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Amyotrophic lateral sclerosis (ALS) is a fatal neurodegenerative disease characterized clinically by rapidly progressive paralysis leading ultimately to death from respiratory failure. There is substantial evidence suggesting that ALS is a heritable disease, and a number of genes have been identified as being causative in familial ALS. In contrast, the genetics of the much commoner sporadic form of the disease is poorly understood and no single gene has been definitively shown to increase the risk of developing ALS. In this review, we discuss the genetic evidence for each candidate gene that has been putatively associated with increased risk of sporadic ALS. We also review whole genome association studies of ALS and discuss the potential of this methodology for identifying genes relevant to motor neuron degeneration.

Original publication

DOI

10.1093/hmg/ddm215

Type

Journal article

Journal

Hum Mol Genet

Publication Date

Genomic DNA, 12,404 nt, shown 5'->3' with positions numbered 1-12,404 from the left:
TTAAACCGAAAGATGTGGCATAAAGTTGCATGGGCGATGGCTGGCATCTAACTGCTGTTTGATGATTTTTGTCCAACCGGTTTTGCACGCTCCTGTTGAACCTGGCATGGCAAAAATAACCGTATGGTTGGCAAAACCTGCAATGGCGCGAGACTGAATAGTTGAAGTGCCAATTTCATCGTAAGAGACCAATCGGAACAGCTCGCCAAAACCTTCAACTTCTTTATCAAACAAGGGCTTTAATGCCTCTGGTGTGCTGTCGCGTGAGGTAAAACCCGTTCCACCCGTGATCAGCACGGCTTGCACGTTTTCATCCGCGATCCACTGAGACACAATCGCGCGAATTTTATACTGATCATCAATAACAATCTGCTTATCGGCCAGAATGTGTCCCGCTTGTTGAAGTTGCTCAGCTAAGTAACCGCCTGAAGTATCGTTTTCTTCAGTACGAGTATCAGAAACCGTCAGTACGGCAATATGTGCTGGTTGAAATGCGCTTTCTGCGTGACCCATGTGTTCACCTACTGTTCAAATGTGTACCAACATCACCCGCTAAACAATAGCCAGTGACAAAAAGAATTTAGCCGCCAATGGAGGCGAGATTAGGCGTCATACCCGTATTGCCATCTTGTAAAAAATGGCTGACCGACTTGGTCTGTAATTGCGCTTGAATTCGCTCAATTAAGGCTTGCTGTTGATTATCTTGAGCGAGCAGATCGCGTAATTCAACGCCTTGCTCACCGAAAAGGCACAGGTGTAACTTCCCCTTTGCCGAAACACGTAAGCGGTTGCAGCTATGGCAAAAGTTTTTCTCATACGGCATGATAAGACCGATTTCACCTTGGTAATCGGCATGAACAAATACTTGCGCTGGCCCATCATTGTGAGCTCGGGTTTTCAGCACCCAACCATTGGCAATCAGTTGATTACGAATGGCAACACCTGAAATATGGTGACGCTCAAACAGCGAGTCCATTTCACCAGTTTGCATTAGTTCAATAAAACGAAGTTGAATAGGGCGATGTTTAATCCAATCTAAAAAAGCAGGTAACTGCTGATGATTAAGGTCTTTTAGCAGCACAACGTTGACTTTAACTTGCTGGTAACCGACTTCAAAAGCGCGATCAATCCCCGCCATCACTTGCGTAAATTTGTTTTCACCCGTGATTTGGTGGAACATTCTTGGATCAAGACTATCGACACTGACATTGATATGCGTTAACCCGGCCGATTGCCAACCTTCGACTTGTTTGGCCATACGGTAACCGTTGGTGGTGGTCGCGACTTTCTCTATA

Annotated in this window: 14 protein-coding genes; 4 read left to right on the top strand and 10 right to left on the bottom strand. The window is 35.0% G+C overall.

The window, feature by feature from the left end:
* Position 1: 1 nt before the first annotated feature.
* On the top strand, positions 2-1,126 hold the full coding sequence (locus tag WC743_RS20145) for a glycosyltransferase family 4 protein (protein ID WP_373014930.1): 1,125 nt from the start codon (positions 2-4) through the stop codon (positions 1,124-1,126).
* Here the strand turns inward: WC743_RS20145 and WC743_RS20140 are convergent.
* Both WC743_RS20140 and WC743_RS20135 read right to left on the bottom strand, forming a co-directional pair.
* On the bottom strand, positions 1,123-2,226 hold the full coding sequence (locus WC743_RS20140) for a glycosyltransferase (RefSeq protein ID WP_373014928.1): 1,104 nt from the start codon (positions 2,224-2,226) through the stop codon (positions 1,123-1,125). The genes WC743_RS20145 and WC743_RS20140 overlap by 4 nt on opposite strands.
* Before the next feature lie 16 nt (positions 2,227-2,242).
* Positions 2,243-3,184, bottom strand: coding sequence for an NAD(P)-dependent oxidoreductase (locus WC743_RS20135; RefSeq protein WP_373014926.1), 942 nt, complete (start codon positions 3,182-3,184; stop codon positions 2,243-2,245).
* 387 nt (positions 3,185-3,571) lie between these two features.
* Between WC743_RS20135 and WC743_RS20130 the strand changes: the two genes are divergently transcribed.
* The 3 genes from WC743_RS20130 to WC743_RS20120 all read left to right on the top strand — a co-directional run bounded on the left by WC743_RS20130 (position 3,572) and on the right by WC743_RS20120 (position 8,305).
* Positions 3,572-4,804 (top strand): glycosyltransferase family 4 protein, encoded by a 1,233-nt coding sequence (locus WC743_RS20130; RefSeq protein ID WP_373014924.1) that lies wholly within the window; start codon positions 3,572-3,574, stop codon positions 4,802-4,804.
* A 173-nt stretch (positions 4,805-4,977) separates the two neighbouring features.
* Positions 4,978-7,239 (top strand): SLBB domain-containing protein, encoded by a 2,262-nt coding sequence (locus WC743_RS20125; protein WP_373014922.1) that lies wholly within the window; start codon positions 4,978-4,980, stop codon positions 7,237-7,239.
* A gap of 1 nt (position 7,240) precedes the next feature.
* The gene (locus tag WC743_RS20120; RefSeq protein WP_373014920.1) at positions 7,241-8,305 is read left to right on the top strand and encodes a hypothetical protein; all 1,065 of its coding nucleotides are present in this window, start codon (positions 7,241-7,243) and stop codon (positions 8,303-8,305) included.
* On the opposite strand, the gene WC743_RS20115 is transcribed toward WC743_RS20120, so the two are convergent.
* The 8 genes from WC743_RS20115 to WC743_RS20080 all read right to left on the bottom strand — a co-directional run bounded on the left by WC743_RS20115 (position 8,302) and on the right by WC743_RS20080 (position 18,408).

15/10/2007

Volume

16 Spec No. 2

Pages

R233 - R242

Keywords

Amyotrophic Lateral Sclerosis, Aryldialkylphosphatase, Cyclic AMP Response Element-Binding Protein, DNA-(Apurinic or Apyrimidinic Site) Lyase, Dynactin Complex, Endosomal Sorting Complexes Required for Transport, Hemochromatosis Protein, Histocompatibility Antigens Class I, Humans, Intercellular Signaling Peptides and Proteins, Intermediate Filament Proteins, Membrane Glycoproteins, Membrane Proteins, Microtubule-Associated Proteins, Nerve Degeneration, Nerve Tissue Proteins, Neurofilament Proteins, Peripherins, RNA-Binding Proteins, Ribonuclease, Pancreatic, SMN Complex Proteins, Superoxide Dismutase, Superoxide Dismutase-1, Vascular Endothelial Growth Factor A